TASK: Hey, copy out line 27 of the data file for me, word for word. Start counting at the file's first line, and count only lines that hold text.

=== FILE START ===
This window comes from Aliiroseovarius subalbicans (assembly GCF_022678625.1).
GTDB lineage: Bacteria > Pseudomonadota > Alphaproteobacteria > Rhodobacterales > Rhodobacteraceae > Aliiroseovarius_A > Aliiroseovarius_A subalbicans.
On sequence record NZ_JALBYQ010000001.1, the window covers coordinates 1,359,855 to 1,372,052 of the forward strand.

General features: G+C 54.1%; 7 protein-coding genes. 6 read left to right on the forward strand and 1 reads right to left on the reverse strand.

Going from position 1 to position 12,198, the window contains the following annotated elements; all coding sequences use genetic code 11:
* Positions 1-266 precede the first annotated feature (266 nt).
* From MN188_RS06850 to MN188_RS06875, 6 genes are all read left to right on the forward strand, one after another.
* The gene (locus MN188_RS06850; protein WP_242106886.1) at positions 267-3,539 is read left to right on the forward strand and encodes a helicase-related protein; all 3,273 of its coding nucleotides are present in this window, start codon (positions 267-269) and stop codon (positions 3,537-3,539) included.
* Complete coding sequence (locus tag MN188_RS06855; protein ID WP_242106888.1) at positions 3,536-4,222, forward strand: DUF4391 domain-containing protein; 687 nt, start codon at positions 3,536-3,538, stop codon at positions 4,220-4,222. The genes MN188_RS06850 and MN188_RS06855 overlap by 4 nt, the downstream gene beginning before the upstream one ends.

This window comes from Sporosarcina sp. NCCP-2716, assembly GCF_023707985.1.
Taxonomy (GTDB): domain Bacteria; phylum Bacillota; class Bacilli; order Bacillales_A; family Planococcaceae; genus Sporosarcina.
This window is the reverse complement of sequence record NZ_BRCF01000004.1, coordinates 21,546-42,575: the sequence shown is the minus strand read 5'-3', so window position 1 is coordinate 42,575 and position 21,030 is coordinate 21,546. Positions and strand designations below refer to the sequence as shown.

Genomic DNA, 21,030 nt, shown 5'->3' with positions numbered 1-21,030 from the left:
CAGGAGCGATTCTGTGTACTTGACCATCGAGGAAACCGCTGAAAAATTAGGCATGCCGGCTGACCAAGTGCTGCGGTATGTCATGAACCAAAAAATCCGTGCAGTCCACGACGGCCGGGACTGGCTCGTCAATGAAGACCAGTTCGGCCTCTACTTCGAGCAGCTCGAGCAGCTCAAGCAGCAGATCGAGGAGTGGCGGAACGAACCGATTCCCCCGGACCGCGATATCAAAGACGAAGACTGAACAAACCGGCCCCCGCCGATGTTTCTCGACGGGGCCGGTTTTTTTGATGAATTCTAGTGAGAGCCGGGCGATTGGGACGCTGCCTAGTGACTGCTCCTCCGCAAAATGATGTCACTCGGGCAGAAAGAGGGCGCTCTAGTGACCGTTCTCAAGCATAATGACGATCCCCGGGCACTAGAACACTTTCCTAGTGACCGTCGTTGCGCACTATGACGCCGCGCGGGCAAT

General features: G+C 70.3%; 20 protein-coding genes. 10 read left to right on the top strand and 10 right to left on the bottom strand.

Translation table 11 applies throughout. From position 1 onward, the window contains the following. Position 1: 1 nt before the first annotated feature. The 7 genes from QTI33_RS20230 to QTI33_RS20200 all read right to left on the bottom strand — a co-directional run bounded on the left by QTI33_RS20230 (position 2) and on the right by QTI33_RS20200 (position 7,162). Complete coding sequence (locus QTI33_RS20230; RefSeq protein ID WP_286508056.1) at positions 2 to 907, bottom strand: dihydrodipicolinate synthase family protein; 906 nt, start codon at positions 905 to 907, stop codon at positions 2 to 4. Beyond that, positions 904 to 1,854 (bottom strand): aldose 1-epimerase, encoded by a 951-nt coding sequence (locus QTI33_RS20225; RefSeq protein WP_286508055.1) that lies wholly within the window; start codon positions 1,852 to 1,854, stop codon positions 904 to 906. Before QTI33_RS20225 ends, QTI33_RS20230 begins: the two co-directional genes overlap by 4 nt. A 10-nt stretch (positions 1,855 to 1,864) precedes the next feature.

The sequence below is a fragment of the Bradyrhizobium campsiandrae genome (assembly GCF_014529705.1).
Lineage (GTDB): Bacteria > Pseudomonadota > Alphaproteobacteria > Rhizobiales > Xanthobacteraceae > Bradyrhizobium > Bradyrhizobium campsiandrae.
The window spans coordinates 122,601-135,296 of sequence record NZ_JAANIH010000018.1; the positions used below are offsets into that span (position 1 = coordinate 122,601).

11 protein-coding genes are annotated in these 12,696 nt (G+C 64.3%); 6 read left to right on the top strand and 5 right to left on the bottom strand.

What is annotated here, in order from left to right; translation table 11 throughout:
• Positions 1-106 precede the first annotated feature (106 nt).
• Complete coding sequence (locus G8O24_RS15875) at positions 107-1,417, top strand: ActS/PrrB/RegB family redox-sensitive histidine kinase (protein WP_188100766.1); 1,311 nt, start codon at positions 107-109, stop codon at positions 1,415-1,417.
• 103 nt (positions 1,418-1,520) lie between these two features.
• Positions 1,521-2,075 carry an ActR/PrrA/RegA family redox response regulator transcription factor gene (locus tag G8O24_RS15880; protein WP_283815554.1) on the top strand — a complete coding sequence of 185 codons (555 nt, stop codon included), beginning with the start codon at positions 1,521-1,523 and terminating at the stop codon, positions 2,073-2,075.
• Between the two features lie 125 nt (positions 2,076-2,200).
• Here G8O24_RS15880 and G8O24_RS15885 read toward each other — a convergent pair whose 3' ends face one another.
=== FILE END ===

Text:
• Here G8O24_RS15880 and G8O24_RS15885 read toward each other — a convergent pair whose 3' ends face one another.